Why You Should Still Work While Starting a Business

business

“Go all in”, “Focus solely on your business”, and “Quit your day job and start a business” – All of these are familiar advice aspiring entrepreneurs hear from family members, friends, and colleagues. And while it’s spoken with the best intentions, it may not always be the most pragmatic to follow. Working while starting a business certainly sets some limitations, such as time. On the same note, however, it puts you at a better position to build a solid foundation for your future empire. Here’s five reasons why you should still work while starting a business.

Financial Security

We’ve all heard about a rags-to-riches story of someone going from being homeless to making millions of dollars a year in a matter of months. While it’s certainly possible, it’s often the exemption. For every seeming fantasy tale like this, there’s a dozen of stories where entrepreneurs fail to make it because of lack of cash. Keeping a day or night job can significantly increase your chances of building a stable business by having the personal cash flow to financially support it, especially during the first few months of the company.

Potential Connections

Another benefit of working while starting a business is that you get to maintain relations with your coworkers and employer. If you are working in a field that is also directly connected to your prospective business, these connections can be your competitive advantage. Employers and coworkers may want to partner up with you as investors or work for you if they see enough cause to join. In fact, employees going overboard to new startups created by their ex-coworkers are very common nowadays.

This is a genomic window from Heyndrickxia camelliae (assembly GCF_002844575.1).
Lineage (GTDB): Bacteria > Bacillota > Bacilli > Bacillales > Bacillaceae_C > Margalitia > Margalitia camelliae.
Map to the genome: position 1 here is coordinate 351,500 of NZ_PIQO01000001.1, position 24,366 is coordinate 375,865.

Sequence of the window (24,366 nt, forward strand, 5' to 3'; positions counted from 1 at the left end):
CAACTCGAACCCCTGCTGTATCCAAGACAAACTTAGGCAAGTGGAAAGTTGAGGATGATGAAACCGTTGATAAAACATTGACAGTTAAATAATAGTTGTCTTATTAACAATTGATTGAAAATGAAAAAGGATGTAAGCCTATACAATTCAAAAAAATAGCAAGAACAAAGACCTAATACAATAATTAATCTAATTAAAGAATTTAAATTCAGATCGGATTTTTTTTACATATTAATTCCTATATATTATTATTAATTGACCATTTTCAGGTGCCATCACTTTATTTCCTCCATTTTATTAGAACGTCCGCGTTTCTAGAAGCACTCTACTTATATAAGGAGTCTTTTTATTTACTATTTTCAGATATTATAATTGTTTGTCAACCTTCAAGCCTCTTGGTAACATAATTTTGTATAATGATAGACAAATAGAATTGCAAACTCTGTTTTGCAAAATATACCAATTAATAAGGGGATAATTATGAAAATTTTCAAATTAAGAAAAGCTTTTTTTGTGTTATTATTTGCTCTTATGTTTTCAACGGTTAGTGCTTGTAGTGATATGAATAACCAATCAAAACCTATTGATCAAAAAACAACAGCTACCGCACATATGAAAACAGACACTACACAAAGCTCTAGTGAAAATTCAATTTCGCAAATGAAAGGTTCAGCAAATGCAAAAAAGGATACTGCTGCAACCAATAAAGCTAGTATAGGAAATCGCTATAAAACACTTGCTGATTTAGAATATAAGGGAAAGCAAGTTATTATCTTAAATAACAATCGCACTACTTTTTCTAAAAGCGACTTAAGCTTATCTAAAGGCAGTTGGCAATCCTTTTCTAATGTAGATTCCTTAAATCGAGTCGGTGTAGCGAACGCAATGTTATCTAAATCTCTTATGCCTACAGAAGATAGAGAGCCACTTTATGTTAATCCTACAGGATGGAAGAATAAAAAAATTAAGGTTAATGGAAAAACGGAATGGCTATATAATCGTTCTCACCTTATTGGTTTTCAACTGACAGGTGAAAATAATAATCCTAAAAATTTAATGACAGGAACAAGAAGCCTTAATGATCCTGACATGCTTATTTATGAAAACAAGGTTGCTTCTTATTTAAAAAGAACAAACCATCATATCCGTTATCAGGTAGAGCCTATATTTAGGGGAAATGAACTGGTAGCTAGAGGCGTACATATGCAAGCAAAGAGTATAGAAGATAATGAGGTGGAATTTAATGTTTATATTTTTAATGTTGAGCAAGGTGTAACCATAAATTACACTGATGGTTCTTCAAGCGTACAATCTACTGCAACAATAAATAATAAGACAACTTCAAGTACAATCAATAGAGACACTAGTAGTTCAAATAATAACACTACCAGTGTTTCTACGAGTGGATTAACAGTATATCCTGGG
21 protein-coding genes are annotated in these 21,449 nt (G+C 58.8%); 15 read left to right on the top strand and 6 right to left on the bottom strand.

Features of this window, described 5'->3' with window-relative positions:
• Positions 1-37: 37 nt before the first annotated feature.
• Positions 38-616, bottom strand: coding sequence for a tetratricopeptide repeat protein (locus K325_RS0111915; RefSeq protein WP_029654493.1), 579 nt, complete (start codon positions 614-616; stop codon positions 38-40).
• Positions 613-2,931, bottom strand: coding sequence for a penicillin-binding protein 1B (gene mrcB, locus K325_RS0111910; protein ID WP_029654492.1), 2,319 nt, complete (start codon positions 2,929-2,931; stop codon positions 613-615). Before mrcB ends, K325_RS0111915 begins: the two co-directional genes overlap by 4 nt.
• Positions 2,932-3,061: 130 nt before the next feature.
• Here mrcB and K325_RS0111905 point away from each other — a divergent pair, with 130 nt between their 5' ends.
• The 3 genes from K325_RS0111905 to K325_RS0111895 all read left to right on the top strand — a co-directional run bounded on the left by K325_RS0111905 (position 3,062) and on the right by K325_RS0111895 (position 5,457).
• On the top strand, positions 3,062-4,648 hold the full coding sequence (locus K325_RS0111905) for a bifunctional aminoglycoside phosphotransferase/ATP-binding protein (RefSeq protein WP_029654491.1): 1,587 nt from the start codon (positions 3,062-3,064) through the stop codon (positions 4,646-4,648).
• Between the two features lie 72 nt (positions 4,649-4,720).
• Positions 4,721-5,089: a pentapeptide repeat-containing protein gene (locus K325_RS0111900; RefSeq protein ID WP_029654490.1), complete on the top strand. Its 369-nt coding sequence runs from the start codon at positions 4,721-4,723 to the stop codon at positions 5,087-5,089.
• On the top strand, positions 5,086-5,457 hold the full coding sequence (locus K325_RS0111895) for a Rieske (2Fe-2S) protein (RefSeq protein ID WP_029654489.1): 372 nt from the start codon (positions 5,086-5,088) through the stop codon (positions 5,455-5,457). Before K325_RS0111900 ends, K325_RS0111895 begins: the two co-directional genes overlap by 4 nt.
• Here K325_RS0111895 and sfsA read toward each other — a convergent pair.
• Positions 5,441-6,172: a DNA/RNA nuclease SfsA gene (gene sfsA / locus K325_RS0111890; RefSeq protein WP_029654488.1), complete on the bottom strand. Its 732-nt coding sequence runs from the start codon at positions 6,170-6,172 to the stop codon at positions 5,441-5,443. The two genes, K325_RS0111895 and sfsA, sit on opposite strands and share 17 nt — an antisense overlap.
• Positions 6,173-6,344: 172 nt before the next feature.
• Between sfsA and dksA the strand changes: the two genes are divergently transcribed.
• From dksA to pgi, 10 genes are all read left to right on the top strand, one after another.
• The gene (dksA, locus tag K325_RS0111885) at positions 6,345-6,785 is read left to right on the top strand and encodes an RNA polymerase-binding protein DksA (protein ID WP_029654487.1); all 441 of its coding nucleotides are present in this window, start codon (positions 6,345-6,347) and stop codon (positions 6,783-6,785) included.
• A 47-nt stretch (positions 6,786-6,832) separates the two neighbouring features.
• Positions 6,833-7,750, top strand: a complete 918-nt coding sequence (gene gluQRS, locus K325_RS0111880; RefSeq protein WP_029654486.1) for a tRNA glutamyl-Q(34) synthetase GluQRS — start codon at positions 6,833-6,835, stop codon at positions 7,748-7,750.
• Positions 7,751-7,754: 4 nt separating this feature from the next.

Capital Source

Having personal cash flow to survive the first few months of unemployment while working on your business is one thing, but having the capital to actually purchase business supplies and space is an entirely different situation. Don’t expect investors are going to flock to your business idea as soon as you open the doors for them. Even if you have a proven concept and attractive business model, you’ll want to have cash set aside for business expenditures. This also minimizes the need for foreign backers, which ultimately preserves your ownership of the company. If you have a good-paying job, you can make money fast thus giving you the financial capacity to order inventory or lease space.

Knowledge Acquisition

Keeping your existing job can yield industry knowledge that will be invaluable to commandeering your own ship when the time comes. Board managers, CEOs, and even coworkers all have some expertise they can share with you that can be useful later on. Talking with employers for advice in certain parts of a business is also free of charge, so you’re basically taking a free crash course on business management. Even observing how your supervisor or CEO performs on a daily basis can give you cues on what to do when you fill in the role.

Time Allowance

Starting a business without financial security from an existing job can pressure you into producing something right away, which oftentimes leads to subpar results. Keeping your existing job affords you the luxury to make mistakes and take your time towards developing business models and products that actually work. A rushed business is never a good long-term investment of your resources.

Starting a business while working full-time or even part-time may sound like an insurmountable arrangement. Nonetheless, it makes more pragmatic sense and it gives you a higher chance of success to keep a primary source of income while utilizing the free time and energy you have towards building your business piece by piece.

About Mohit Tater

Mohit is the co-founder and editor of Entrepreneurship Life, a place where entrepreneurs, start-ups, and business owners can find wide ranging information, advice, resources, and tools for starting, running, and growing their businesses.

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